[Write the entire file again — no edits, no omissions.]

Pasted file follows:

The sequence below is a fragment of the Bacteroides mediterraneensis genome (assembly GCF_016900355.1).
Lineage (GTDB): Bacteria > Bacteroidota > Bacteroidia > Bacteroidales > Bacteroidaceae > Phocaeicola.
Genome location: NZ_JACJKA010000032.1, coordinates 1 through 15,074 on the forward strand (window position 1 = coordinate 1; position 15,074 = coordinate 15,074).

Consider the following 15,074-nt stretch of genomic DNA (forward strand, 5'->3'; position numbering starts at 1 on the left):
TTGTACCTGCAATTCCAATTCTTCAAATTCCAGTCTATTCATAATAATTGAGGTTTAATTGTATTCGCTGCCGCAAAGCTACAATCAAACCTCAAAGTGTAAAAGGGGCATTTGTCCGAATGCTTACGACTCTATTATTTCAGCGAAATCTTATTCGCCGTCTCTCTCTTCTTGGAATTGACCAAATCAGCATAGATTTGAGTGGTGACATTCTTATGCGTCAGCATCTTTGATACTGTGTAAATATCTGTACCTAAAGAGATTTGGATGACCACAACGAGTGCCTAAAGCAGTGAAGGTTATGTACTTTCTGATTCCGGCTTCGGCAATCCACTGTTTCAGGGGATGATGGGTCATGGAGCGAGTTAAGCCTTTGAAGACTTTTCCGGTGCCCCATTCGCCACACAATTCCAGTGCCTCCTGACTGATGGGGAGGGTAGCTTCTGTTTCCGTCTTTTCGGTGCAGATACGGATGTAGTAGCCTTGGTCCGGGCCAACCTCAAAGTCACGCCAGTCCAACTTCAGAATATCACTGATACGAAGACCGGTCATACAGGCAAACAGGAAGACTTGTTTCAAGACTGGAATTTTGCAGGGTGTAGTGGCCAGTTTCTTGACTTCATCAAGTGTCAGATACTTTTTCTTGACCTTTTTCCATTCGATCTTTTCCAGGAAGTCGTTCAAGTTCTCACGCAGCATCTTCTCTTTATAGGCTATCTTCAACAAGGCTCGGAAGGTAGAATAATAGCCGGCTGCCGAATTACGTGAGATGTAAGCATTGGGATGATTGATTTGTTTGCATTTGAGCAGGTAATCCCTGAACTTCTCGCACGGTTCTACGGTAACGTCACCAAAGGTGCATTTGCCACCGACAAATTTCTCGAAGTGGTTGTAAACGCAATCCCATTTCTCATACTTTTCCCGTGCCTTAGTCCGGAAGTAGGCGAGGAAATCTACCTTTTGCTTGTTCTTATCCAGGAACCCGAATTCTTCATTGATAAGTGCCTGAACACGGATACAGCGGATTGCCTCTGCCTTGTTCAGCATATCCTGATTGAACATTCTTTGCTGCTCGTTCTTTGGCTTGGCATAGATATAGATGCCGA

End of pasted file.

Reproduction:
The sequence below is a fragment of the Bacteroides mediterraneensis genome (assembly GCF_016900355.1).
Lineage (GTDB): Bacteria > Bacteroidota > Bacteroidia > Bacteroidales > Bacteroidaceae > Phocaeicola.
Genome location: NZ_JACJKA010000032.1, coordinates 1 through 15,074 on the forward strand (window position 1 = coordinate 1; position 15,074 = coordinate 15,074).

Consider the following 15,074-nt stretch of genomic DNA (forward strand, 5'->3'; position numbering starts at 1 on the left):
TTGTACCTGCAATTCCAATTCTTCAAATTCCAGTCTATTCATAATAATTGAGGTTTAATTGTATTCGCTGCCGCAAAGCTACAATCAAACCTCAAAGTGTAAAAGGGGCATTTGTCCGAATGCTTACGACTCTATTATTTCAGCGAAATCTTATTCGCCGTCTCTCTCTTCTTGGAATTGACCAAATCAGCATAGATTTGAGTGGTGACATTCTTATGCGTCAGCATCTTTGATACTGTGTAAATATCTGTACCTAAAGAGATTTGGATGACCACAACGAGTGCCTAAAGCAGTGAAGGTTATGTACTTTCTGATTCCGGCTTCGGCAATCCACTGTTTCAGGGGATGATGGGTCATGGAGCGAGTTAAGCCTTTGAAGACTTTTCCGGTGCCCCATTCGCCACACAATTCCAGTGCCTCCTGACTGATGGGGAGGGTAGCTTCTGTTTCCGTCTTTTCGGTGCAGATACGGATGTAGTAGCCTTGGTCCGGGCCAACCTCAAAGTCACGCCAGTCCAACTTCAGAATATCACTGATACGAAGACCGGTCATACAGGCAAACAGGAAGACTTGTTTCAAGACTGGAATTTTGCAGGGTGTAGTGGCCAGTTTCTTGACTTCATCAAGTGTCAGATACTTTTTCTTGACCTTTTTCCATTCGATCTTTTCCAGGAAGTCGTTCAAGTTCTCACGCAGCATCTTCTCTTTATAGGCTATCTTCAACAAGGCTCGGAAGGTAGAATAATAGCCGGCTGCCGAATTACGTGAGATGTAAGCATTGGGATGATTGATTTGTTTGCATTTGAGCAGGTAATCCCTGAACTTCTCGCACGGTTCTACGGTAACGTCACCAAAGGTGCATTTGCCACCGACAAATTTCTCGAAGTGGTTGTAAACGCAATCCCATTTCTCATACTTTTCCCGTGCCTTAGTCCGGAAGTAGGCGAGGAAATCTACCTTTTGCTTGTTCTTATCCAGGAACCCGAATTCTTCATTGATAAGTGCCTGAACACGGATACAGCGGATTGCCTCTGCCTTGTTCAGCATATCCTGATTGAACATTCTTTGCTGCTCGTTCTTTGGCTTGGCATAGATATAGATGCCGA